An encouragement for parents

Yesterday we had the privilege of being at our niece’s thanksgiving down in Guildford. The minister there did a great job, and I was particularly struck by one comment he made. Just before he prayed for Faith (our niece) and her parents he said to the whole church ‘you know, communities raise children – I really believe that kids have so much to gain from the communities in which they are raised’ (or words to that effect). The way he said it was arresting as it bought a moment of clarity to something I guess many of us instinctively know. While parents have the primary privilege and responsibility of raising their kids the community can be an enormous help (or hindrance depending on the community!). Anecdotally I can already see the various ways in which my own kids benefit from the various friendships (across the generations) that they are privileged to enjoy in our local church. Biblically its so obvious we don’t even notice it. The Bible was written not to individuals but to a community/communities – the instructions about raising kids in Deut 6, 16, Eph 6 (and elsewhere) are given to people in community. The earliest believing communities met together, ate together, prayed, worshipped, and served together. They weren’t anywhere like as individualistic as 21st c. Westerners. Community was an inevitable part of life. The fact is it still is. I wonder if it’s a case of thinking carefully enough about the communities our children spend most time in.

Practically the application to Christian parents would be as follows. Get to church with your kids (regular and often). Take your kids to the church’s kids clubs. Have people round your house for lunch on Sundays. Go for day-trips out with other people. Laugh. Pray. Sing. Play. Eat. If you do the ordinary everyday things regularly and often with your kids you’ll find all sorts of good things coming in to their lives. On the flip-side if you want to give your kids every reason to walk away from church when they’re old enough then miss plenty of Sundays. Take them to football club or dance class instead of church kids club. Don’t exercise hospitality. Don’t hang around church after the service too long on a Sunday.  Now, of course we can’t save our kids – that’s God’s job – but we can sow seeds and prepare soil (or not).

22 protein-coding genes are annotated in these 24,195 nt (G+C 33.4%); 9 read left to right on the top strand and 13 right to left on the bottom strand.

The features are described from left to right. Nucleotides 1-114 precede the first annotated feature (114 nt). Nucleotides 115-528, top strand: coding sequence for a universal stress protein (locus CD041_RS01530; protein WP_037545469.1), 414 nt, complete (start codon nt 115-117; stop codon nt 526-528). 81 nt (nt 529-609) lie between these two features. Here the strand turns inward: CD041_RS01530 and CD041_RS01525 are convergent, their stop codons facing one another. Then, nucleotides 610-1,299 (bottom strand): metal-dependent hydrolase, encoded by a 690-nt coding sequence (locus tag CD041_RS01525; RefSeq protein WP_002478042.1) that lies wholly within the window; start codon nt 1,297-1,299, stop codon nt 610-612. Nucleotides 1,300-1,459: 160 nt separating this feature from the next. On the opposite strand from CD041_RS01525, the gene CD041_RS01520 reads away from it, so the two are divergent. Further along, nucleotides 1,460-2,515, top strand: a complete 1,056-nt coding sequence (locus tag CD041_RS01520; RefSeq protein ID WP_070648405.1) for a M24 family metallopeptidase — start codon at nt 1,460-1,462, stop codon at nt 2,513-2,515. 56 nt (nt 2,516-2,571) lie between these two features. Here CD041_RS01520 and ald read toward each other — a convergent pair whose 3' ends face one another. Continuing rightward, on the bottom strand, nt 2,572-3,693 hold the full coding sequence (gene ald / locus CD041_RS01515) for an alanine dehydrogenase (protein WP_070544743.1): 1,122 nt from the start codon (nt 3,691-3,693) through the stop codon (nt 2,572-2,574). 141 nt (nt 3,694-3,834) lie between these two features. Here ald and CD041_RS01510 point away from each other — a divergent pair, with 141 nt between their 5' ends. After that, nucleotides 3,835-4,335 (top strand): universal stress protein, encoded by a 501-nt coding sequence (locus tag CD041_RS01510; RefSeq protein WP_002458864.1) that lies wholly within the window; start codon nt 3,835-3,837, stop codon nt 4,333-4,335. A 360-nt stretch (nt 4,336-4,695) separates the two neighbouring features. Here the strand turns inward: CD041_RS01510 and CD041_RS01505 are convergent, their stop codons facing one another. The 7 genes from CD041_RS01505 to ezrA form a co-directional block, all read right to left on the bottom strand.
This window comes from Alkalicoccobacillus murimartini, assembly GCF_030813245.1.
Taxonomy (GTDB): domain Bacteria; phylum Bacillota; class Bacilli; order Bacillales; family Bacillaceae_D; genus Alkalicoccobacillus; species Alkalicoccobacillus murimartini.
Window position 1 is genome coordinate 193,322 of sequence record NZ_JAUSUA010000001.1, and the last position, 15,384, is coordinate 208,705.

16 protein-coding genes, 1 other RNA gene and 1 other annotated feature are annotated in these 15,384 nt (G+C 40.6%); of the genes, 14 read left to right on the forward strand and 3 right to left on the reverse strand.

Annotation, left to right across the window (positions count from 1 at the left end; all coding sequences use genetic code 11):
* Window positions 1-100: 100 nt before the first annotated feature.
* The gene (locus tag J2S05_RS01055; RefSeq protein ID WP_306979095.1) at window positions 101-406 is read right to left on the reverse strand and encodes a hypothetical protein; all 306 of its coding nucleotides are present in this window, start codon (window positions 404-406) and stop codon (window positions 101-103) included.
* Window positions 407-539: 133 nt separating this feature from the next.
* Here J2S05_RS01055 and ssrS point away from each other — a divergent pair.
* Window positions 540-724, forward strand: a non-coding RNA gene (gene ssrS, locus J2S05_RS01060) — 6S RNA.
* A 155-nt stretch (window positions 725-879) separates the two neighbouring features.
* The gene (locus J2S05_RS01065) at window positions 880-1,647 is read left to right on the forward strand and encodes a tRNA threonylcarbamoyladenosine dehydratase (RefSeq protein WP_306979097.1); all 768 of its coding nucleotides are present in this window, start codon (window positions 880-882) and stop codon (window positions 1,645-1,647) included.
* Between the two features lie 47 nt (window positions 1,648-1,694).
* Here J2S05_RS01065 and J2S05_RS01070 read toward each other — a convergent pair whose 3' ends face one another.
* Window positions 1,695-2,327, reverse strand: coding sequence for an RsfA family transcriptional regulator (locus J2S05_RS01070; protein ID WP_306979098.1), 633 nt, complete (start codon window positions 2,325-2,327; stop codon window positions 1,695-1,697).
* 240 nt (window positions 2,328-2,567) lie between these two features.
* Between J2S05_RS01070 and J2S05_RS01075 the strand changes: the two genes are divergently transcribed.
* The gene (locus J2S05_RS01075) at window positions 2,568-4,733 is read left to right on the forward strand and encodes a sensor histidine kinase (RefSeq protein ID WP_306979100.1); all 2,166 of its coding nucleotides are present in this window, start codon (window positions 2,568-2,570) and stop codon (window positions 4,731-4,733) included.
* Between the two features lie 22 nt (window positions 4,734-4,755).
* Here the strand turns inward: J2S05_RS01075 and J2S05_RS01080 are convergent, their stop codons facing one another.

If the minister I heard yesterday is right ‘communities raise kids.’ So parents need to think carefully and act intentionally about the communities we spend most time in.

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